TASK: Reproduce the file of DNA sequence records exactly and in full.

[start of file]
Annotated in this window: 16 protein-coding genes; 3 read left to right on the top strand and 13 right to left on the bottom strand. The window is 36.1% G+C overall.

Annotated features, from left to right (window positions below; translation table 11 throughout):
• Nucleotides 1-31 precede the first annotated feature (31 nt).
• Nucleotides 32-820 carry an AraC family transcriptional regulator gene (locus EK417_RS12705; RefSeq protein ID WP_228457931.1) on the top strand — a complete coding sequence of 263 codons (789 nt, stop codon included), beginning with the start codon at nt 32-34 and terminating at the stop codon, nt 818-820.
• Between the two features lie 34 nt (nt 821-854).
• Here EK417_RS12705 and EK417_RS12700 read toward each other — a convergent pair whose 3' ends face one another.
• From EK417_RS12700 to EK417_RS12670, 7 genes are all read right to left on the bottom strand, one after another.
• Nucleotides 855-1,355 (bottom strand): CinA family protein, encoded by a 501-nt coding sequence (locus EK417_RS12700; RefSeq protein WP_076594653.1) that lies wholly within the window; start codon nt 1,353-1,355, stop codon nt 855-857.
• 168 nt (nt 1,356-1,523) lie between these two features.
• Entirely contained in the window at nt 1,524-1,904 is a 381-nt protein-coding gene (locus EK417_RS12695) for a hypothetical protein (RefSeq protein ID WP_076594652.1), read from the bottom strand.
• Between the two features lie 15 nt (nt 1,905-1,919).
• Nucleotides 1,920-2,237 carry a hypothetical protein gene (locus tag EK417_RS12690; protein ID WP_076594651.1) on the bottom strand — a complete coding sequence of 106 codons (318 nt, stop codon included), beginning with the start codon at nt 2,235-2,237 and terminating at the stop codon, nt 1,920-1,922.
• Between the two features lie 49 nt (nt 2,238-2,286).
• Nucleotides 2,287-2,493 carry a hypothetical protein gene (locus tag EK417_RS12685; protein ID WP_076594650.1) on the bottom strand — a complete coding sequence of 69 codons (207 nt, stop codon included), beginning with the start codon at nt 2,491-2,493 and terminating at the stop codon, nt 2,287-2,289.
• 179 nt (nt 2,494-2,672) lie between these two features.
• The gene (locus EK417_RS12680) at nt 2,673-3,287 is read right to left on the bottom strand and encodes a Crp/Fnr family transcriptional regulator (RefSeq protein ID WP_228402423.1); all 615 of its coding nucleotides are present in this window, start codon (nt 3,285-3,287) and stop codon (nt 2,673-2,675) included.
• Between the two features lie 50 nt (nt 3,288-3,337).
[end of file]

Annotated in this window: 16 protein-coding genes; 3 read left to right on the top strand and 13 right to left on the bottom strand. The window is 36.1% G+C overall.

Annotated features, from left to right (window positions below; translation table 11 throughout):
• Nucleotides 1-31 precede the first annotated feature (31 nt).
• Nucleotides 32-820 carry an AraC family transcriptional regulator gene (locus EK417_RS12705; RefSeq protein ID WP_228457931.1) on the top strand — a complete coding sequence of 263 codons (789 nt, stop codon included), beginning with the start codon at nt 32-34 and terminating at the stop codon, nt 818-820.
• Between the two features lie 34 nt (nt 821-854).
• Here EK417_RS12705 and EK417_RS12700 read toward each other — a convergent pair whose 3' ends face one another.
• From EK417_RS12700 to EK417_RS12670, 7 genes are all read right to left on the bottom strand, one after another.
• Nucleotides 855-1,355 (bottom strand): CinA family protein, encoded by a 501-nt coding sequence (locus EK417_RS12700; RefSeq protein WP_076594653.1) that lies wholly within the window; start codon nt 1,353-1,355, stop codon nt 855-857.
• 168 nt (nt 1,356-1,523) lie between these two features.
• Entirely contained in the window at nt 1,524-1,904 is a 381-nt protein-coding gene (locus EK417_RS12695) for a hypothetical protein (RefSeq protein ID WP_076594652.1), read from the bottom strand.
• Between the two features lie 15 nt (nt 1,905-1,919).
• Nucleotides 1,920-2,237 carry a hypothetical protein gene (locus tag EK417_RS12690; protein ID WP_076594651.1) on the bottom strand — a complete coding sequence of 106 codons (318 nt, stop codon included), beginning with the start codon at nt 2,235-2,237 and terminating at the stop codon, nt 1,920-1,922.
• Between the two features lie 49 nt (nt 2,238-2,286).
• Nucleotides 2,287-2,493 carry a hypothetical protein gene (locus tag EK417_RS12685; protein ID WP_076594650.1) on the bottom strand — a complete coding sequence of 69 codons (207 nt, stop codon included), beginning with the start codon at nt 2,491-2,493 and terminating at the stop codon, nt 2,287-2,289.
• 179 nt (nt 2,494-2,672) lie between these two features.
• The gene (locus EK417_RS12680) at nt 2,673-3,287 is read right to left on the bottom strand and encodes a Crp/Fnr family transcriptional regulator (RefSeq protein ID WP_228402423.1); all 615 of its coding nucleotides are present in this window, start codon (nt 3,285-3,287) and stop codon (nt 2,673-2,675) included.
• Between the two features lie 50 nt (nt 3,288-3,337).